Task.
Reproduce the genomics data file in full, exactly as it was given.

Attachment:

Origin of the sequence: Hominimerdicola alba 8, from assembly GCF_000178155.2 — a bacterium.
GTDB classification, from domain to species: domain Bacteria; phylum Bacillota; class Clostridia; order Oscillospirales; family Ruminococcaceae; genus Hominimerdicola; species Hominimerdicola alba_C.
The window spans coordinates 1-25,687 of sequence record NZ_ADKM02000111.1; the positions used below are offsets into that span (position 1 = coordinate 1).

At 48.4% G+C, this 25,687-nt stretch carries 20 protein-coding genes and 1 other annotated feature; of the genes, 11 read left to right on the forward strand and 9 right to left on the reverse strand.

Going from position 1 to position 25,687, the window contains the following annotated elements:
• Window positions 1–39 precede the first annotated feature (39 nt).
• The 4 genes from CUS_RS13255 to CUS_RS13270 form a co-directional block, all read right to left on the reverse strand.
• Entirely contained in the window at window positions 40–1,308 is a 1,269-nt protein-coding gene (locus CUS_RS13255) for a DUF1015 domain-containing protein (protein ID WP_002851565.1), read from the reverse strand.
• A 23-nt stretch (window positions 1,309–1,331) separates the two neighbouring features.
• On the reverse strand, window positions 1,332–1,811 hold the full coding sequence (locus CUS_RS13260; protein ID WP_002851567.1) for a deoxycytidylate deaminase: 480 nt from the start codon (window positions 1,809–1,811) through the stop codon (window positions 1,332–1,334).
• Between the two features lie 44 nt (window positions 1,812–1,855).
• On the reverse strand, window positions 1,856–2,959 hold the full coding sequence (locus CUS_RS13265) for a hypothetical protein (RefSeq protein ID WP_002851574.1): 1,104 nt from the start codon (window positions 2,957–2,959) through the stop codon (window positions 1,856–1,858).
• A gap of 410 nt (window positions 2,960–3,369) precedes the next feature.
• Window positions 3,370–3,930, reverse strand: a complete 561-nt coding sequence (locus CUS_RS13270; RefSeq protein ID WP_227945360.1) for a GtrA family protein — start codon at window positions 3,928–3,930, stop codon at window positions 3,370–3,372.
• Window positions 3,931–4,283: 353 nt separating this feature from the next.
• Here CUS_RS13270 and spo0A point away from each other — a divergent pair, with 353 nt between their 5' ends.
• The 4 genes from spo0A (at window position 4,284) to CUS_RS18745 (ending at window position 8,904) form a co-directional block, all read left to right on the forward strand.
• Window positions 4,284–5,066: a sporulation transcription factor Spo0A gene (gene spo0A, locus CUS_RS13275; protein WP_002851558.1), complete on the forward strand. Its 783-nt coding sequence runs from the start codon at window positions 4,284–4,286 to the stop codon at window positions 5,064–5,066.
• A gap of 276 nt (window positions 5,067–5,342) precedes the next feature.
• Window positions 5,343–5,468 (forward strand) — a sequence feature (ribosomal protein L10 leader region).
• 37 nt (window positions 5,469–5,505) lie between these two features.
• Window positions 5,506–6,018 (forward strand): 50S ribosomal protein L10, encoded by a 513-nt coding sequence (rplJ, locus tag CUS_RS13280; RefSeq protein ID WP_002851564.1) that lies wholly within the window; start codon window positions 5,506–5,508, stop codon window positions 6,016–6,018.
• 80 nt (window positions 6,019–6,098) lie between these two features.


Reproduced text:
Origin of the sequence: Hominimerdicola alba 8, from assembly GCF_000178155.2 — a bacterium.
GTDB classification, from domain to species: domain Bacteria; phylum Bacillota; class Clostridia; order Oscillospirales; family Ruminococcaceae; genus Hominimerdicola; species Hominimerdicola alba_C.
The window spans coordinates 1-25,687 of sequence record NZ_ADKM02000111.1; the positions used below are offsets into that span (position 1 = coordinate 1).

At 48.4% G+C, this 25,687-nt stretch carries 20 protein-coding genes and 1 other annotated feature; of the genes, 11 read left to right on the forward strand and 9 right to left on the reverse strand.

Going from position 1 to position 25,687, the window contains the following annotated elements:
• Window positions 1–39 precede the first annotated feature (39 nt).
• The 4 genes from CUS_RS13255 to CUS_RS13270 form a co-directional block, all read right to left on the reverse strand.
• Entirely contained in the window at window positions 40–1,308 is a 1,269-nt protein-coding gene (locus CUS_RS13255) for a DUF1015 domain-containing protein (protein ID WP_002851565.1), read from the reverse strand.
• A 23-nt stretch (window positions 1,309–1,331) separates the two neighbouring features.
• On the reverse strand, window positions 1,332–1,811 hold the full coding sequence (locus CUS_RS13260; protein ID WP_002851567.1) for a deoxycytidylate deaminase: 480 nt from the start codon (window positions 1,809–1,811) through the stop codon (window positions 1,332–1,334).
• Between the two features lie 44 nt (window positions 1,812–1,855).
• On the reverse strand, window positions 1,856–2,959 hold the full coding sequence (locus CUS_RS13265) for a hypothetical protein (RefSeq protein ID WP_002851574.1): 1,104 nt from the start codon (window positions 2,957–2,959) through the stop codon (window positions 1,856–1,858).
• A gap of 410 nt (window positions 2,960–3,369) precedes the next feature.
• Window positions 3,370–3,930, reverse strand: a complete 561-nt coding sequence (locus CUS_RS13270; RefSeq protein ID WP_227945360.1) for a GtrA family protein — start codon at window positions 3,928–3,930, stop codon at window positions 3,370–3,372.
• Window positions 3,931–4,283: 353 nt separating this feature from the next.
• Here CUS_RS13270 and spo0A point away from each other — a divergent pair, with 353 nt between their 5' ends.
• The 4 genes from spo0A (at window position 4,284) to CUS_RS18745 (ending at window position 8,904) form a co-directional block, all read left to right on the forward strand.
• Window positions 4,284–5,066: a sporulation transcription factor Spo0A gene (gene spo0A, locus CUS_RS13275; protein WP_002851558.1), complete on the forward strand. Its 783-nt coding sequence runs from the start codon at window positions 4,284–4,286 to the stop codon at window positions 5,064–5,066.
• A gap of 276 nt (window positions 5,067–5,342) precedes the next feature.
• Window positions 5,343–5,468 (forward strand) — a sequence feature (ribosomal protein L10 leader region).
• 37 nt (window positions 5,469–5,505) lie between these two features.
• Window positions 5,506–6,018 (forward strand): 50S ribosomal protein L10, encoded by a 513-nt coding sequence (rplJ, locus tag CUS_RS13280; RefSeq protein ID WP_002851564.1) that lies wholly within the window; start codon window positions 5,506–5,508, stop codon window positions 6,016–6,018.
• 80 nt (window positions 6,019–6,098) lie between these two features.